( Look at the bottom of the post for reference material)
I’ve debated for almost a week on what I should write about next. Building my ESXI host? Moving the massive server rack? The Pfsense build? and the conclusion I came to is that I should start with some of the basics of a home network. Sometimes it’s good to go back to basics no matter how experienced you are. So here we go, I’m going to take you on my home network adventure. I promise there are connections to the previous 2 articles.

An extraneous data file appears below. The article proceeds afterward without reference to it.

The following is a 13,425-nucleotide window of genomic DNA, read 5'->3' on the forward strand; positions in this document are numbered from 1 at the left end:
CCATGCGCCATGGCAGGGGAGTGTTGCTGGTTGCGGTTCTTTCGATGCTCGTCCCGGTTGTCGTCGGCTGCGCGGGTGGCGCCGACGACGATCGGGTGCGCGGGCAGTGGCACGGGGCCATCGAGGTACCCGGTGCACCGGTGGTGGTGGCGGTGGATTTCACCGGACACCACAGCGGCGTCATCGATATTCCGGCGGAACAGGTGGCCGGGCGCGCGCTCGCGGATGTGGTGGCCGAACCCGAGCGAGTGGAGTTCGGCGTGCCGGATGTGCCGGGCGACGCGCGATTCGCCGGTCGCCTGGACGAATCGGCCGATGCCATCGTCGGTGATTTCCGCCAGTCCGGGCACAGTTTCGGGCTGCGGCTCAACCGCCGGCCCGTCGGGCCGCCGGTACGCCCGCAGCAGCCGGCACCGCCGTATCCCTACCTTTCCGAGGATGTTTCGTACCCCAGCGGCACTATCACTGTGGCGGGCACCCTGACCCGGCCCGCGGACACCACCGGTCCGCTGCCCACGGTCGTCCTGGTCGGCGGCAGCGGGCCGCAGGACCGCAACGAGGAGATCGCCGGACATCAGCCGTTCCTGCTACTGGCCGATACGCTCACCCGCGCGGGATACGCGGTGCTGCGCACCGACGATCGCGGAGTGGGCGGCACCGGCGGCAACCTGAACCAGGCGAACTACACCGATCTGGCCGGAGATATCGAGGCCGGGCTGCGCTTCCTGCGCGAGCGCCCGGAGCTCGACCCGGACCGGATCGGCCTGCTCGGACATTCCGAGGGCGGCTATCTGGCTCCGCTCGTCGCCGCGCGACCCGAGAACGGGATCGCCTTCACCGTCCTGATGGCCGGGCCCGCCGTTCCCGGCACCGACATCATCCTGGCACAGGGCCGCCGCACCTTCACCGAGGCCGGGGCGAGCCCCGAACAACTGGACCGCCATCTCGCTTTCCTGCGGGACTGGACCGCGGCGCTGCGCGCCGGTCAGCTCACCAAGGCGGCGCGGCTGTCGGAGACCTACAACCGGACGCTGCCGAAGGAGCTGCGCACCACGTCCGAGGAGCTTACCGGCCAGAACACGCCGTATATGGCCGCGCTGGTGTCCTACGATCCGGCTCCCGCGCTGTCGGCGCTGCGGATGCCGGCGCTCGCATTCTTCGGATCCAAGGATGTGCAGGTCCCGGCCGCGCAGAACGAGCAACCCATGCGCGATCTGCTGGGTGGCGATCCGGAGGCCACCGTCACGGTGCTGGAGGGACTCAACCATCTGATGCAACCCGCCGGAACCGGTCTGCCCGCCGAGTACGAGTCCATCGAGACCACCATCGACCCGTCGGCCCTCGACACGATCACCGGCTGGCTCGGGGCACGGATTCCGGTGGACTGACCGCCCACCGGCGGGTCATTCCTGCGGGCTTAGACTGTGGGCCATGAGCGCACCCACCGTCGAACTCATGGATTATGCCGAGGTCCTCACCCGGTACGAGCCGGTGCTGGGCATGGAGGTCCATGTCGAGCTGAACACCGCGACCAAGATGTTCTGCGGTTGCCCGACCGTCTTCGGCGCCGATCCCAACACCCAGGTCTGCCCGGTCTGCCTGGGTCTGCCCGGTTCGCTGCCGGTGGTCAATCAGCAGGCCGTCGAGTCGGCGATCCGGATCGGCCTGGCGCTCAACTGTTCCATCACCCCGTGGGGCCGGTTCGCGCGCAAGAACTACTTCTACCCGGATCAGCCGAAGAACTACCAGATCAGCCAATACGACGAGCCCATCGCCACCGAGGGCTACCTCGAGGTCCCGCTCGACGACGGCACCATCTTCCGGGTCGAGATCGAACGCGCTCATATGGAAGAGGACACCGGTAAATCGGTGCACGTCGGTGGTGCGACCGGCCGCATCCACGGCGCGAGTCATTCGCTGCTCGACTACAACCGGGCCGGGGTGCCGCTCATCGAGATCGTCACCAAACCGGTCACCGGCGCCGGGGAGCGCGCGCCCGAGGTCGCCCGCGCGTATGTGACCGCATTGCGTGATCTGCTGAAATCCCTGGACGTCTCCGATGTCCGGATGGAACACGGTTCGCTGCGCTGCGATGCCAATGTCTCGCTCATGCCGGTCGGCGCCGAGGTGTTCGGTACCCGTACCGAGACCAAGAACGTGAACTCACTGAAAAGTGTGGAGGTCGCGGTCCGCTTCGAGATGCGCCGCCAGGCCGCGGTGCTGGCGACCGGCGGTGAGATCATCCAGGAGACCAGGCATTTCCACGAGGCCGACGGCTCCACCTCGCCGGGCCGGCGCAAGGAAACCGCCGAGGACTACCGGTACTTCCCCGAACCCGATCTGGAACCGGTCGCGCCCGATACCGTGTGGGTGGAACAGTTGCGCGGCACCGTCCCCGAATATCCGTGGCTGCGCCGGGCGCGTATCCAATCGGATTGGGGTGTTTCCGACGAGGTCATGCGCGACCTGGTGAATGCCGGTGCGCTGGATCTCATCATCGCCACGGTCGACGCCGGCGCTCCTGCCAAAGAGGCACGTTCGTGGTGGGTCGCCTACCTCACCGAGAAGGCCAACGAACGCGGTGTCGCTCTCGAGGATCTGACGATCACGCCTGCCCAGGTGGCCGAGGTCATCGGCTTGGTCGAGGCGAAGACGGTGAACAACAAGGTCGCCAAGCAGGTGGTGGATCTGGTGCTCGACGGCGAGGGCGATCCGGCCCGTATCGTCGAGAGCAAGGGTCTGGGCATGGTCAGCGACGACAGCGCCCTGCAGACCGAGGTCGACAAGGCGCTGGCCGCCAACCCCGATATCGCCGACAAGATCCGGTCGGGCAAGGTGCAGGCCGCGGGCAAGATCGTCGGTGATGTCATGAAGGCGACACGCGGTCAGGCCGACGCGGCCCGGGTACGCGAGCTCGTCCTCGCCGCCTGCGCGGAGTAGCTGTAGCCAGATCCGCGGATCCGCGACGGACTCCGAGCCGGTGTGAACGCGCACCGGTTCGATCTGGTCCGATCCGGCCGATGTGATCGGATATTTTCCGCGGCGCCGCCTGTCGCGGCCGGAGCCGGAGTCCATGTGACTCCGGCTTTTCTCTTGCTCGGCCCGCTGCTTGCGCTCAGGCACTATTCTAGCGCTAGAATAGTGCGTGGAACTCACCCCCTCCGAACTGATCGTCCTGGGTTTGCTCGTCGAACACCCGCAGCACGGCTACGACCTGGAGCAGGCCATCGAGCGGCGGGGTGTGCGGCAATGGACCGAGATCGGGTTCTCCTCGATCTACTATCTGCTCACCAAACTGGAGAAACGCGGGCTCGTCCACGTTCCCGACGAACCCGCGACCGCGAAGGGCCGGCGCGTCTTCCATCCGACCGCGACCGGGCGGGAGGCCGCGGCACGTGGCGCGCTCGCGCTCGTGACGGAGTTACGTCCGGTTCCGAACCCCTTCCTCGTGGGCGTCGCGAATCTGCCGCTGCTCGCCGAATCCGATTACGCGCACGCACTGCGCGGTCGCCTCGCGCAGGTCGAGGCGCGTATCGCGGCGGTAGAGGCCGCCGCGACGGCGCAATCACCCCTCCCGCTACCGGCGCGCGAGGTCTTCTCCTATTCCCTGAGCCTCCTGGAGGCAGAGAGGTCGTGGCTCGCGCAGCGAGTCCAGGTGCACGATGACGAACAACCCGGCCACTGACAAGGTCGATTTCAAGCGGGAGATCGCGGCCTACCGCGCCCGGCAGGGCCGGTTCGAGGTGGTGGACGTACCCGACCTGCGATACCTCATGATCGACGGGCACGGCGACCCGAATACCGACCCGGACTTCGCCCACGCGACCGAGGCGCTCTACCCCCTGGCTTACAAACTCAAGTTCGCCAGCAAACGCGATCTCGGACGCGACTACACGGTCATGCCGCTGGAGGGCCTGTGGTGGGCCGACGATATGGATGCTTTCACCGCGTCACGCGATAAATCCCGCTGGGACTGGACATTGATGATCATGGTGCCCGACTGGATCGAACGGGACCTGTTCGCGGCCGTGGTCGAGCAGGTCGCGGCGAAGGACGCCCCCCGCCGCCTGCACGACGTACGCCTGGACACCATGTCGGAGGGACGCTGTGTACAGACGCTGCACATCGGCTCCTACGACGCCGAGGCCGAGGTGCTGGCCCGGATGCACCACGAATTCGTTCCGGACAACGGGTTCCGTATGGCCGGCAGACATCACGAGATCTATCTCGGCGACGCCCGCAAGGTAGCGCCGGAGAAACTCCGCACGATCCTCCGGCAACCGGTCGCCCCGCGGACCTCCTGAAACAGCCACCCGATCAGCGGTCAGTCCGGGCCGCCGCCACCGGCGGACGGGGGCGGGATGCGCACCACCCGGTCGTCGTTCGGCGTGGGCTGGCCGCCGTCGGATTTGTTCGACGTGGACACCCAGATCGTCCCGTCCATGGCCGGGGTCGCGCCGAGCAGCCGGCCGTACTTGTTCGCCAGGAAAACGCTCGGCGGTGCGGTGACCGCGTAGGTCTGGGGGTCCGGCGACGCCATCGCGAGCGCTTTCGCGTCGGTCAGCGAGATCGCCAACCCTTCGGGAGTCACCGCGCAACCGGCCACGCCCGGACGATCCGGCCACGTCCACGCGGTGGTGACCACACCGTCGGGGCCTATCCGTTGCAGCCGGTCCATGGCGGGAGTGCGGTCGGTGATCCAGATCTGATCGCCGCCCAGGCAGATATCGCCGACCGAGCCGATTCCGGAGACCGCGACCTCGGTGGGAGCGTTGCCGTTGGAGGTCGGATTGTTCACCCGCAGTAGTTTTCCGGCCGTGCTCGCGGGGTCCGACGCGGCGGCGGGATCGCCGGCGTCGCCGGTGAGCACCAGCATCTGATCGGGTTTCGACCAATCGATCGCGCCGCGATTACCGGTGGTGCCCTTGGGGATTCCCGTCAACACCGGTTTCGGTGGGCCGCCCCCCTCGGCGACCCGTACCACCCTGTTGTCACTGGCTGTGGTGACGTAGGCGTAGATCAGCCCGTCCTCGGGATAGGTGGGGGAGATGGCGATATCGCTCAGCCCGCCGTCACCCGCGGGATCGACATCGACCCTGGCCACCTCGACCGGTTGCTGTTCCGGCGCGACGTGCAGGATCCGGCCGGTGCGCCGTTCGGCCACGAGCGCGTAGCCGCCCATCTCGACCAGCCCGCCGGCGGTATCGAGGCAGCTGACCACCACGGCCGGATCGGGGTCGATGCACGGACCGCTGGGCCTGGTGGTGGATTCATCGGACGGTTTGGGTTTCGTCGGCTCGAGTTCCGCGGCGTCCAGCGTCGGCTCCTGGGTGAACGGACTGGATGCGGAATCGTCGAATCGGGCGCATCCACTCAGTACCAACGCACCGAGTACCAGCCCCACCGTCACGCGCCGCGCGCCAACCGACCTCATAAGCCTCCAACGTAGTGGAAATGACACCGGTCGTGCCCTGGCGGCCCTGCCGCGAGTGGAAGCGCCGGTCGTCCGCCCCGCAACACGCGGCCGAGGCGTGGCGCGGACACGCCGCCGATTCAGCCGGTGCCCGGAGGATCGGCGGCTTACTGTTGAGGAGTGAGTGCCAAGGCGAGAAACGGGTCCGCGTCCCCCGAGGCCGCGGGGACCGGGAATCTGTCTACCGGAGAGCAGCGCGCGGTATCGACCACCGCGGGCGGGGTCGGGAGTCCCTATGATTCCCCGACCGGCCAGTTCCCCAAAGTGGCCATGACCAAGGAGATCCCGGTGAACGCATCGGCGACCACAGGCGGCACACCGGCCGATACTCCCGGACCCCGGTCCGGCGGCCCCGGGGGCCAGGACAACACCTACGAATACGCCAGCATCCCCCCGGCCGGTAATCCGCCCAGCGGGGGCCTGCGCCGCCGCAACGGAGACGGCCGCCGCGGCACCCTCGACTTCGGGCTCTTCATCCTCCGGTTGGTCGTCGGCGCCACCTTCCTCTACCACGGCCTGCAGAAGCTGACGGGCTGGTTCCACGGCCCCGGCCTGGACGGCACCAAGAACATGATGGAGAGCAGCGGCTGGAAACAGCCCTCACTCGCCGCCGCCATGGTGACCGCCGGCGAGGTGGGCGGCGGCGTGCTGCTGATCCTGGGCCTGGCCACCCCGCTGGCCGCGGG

In 2016 there are certain necessities in a modern home. Electricity, water, and internet, not necessarily in that order. In my home, having reliable internet is of the utmost importance, I work from home more days than I go to the office and the nature of my job requires that I spend a significant amount of my day exploring ye olde intertubes. Most households have a chronic case of router reset-itis and for most families this is a bearable fix. So, how do you fix this issue? Very simply: offload your services. What the hell does that mean? The answer to this question requires a bit of explanation. First off, let’s talk about the architecture of your network and what each item does. Typically, you call up your local ISP and they send you a modem, and depending on your ISP you may or may not connect a router/wap (wireless access point). So let’s take Comcast Xfinity for example, they will send you one box that has all of this built into one box. SYNERGY ACHIEVED, unless you have 5 computers, 5 phones and 5 tablets on the network (on a slow day). So now that box is doing a-lot of things, connecting to the ISP, assigning IP address, routing traffic, resolving DNS. That can be a lot of work for one small box. If you bridge that modem you can add a router and split that workload between the two boxes. In my household this setup didn’t work very well and was very unreliable. So what did I do? I used one of my servers as a Pfsense firewall/router. DUH. In all honesty this is clearly not the best use of the server’s resources, I got really excited and that was the first thing I could think to do with it. The server barely uses 10% of the memory or processing power; needless to say I have very few issues with my uptime now.